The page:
Minnesota’s Department of Natural Resources has decided to cancel the 2013 and future moose seasons due to a steep population drop.
An aerial survey conducted by department officials showed that the current moose population is hovering at around 2,760 specimens, a sharp fall from the 4,230 logged last year. This 35% decrease in just one year is especially worrying to conservationists. Researchers say the decline in moose can be attributed to parasites, larger deer numbers, and a rash of especially warm summers. Habitat conditions were better half a decade ago, when there were an estimated 8,840 moose in the state.
The department has stated that hunting does not seem to be one of the reasons for the population drop, but hunters will have to sit it out until the DNR comes up with a more conclusive answer.
“The DNR’s decision to suspend hunting makes sense given the disturbing and abrupt decline in moose numbers,” researcher Rolf Peterson said. “To me, the big news is the incredibly disappointing survey results. The hunting decision is simply a logical reaction to an uncertain situation that researchers are trying to resolve.”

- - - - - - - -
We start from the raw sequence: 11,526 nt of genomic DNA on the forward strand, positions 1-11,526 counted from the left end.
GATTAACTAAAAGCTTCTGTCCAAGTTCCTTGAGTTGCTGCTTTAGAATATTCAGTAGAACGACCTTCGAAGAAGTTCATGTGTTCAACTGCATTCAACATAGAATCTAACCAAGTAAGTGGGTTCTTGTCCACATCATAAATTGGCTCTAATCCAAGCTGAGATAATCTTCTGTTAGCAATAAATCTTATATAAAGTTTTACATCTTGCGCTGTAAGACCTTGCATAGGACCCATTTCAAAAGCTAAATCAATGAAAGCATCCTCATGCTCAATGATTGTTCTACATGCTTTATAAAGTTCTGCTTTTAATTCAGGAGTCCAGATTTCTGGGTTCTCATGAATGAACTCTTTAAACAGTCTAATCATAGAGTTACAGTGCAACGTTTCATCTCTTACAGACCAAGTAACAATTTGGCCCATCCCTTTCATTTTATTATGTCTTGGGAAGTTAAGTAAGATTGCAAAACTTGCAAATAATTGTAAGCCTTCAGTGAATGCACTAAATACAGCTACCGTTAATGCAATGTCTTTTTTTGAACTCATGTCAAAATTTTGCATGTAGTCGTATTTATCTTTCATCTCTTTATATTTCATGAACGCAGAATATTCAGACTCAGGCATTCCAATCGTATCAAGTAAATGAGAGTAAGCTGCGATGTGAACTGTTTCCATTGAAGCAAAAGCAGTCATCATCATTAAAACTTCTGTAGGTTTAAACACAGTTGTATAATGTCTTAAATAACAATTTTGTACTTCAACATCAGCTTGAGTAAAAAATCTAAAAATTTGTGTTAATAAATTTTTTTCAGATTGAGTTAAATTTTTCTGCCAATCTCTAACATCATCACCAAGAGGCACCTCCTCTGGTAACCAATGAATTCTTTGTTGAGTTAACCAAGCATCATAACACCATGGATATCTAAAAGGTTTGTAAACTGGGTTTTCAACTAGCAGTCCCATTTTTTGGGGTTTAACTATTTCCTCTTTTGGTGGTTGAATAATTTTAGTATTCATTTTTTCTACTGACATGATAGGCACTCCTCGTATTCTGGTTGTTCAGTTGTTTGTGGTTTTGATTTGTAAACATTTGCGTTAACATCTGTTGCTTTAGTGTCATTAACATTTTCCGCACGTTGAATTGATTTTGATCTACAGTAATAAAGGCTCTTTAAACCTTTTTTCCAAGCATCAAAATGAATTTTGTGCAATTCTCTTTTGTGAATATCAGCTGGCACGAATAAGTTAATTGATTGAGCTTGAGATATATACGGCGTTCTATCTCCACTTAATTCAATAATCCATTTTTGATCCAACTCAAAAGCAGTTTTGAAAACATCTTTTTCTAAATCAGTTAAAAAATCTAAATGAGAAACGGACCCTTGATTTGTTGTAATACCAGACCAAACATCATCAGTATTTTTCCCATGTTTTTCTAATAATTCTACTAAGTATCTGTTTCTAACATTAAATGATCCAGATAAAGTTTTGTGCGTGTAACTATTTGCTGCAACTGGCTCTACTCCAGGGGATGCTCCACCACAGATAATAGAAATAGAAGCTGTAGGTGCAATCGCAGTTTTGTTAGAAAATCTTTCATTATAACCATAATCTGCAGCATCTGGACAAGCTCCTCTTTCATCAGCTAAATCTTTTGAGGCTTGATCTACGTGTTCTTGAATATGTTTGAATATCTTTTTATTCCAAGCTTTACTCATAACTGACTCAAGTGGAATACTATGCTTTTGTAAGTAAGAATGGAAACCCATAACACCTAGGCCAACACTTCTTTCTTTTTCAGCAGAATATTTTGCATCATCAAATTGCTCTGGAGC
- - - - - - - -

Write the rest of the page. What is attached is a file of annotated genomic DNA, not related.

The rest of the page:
Minnesota began a $1.2 million research project last month for that very reason by capturing and collaring 100 moose specimens for observation. Experts estimate that the moose will disappear from the state in under 20 years if nothing is done to halt the decline.
“When you watch a collared moose disappear back into the brush you hope the data will help unravel the mortality mystery that is puzzling wildlife managers,” said Erika Butler, DNR veterinarian and one of the leaders of the project. Scientists hope to recover one of the collared moose when it dies to perform a full autopsy.